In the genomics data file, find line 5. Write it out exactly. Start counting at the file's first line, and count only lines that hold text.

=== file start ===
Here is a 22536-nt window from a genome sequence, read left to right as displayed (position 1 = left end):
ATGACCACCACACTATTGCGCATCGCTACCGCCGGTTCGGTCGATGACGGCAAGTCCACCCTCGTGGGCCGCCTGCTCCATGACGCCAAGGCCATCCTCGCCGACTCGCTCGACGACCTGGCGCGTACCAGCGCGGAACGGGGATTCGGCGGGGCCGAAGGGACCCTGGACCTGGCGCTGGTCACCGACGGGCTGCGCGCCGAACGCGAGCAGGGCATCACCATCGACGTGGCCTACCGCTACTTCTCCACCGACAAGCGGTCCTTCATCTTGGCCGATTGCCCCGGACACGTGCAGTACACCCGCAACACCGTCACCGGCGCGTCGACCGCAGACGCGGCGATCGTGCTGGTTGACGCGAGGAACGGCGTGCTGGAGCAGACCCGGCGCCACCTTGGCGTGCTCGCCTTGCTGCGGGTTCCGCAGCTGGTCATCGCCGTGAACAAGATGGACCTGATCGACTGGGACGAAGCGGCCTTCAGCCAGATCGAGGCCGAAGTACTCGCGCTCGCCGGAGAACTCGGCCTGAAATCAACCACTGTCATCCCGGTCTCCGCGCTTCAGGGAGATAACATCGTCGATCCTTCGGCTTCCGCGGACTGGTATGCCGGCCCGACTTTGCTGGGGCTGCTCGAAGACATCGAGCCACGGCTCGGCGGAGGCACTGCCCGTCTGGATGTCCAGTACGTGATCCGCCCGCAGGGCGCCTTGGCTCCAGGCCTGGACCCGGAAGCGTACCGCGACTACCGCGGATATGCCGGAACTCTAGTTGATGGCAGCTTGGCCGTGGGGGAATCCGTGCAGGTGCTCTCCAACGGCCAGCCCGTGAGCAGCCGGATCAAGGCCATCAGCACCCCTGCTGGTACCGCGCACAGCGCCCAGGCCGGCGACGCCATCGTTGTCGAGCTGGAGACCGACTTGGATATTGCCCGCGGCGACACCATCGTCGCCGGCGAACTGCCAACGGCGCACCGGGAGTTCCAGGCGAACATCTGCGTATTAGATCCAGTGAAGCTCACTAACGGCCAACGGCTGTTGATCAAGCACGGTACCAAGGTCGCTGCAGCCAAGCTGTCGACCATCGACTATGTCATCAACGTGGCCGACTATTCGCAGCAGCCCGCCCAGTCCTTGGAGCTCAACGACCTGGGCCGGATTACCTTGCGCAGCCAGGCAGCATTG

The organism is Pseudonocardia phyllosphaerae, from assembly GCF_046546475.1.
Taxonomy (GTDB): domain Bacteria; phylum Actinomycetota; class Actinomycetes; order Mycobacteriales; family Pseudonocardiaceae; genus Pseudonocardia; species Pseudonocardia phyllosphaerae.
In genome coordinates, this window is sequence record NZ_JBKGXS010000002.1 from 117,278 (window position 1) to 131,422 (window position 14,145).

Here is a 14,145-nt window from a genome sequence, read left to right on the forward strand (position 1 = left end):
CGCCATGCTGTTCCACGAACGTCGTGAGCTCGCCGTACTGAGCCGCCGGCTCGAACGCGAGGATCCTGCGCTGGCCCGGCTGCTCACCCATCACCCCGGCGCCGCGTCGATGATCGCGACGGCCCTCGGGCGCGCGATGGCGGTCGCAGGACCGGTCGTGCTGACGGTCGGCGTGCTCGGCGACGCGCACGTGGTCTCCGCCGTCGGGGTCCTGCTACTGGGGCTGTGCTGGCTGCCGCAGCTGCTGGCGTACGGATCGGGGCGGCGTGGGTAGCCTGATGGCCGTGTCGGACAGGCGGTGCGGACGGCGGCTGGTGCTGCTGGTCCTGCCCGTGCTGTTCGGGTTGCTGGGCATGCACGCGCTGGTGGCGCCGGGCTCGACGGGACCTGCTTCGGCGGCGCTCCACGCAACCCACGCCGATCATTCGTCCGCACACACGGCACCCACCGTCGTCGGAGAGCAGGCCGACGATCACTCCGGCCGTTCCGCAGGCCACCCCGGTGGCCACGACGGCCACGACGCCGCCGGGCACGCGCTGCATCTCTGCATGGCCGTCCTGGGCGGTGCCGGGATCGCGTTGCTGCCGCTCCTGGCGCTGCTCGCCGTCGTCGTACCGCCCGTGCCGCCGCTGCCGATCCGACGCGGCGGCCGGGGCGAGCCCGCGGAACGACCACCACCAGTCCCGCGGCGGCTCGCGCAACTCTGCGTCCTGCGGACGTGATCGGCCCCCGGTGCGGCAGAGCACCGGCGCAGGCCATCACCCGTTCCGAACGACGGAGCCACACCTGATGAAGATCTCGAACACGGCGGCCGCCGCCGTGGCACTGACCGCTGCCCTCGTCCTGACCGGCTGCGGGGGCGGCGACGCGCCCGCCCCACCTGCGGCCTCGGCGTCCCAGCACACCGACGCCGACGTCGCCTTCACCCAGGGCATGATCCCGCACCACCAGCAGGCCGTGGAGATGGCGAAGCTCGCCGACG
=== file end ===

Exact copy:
In genome coordinates, this window is sequence record NZ_JBKGXS010000002.1 from 117,278 (window position 1) to 131,422 (window position 14,145).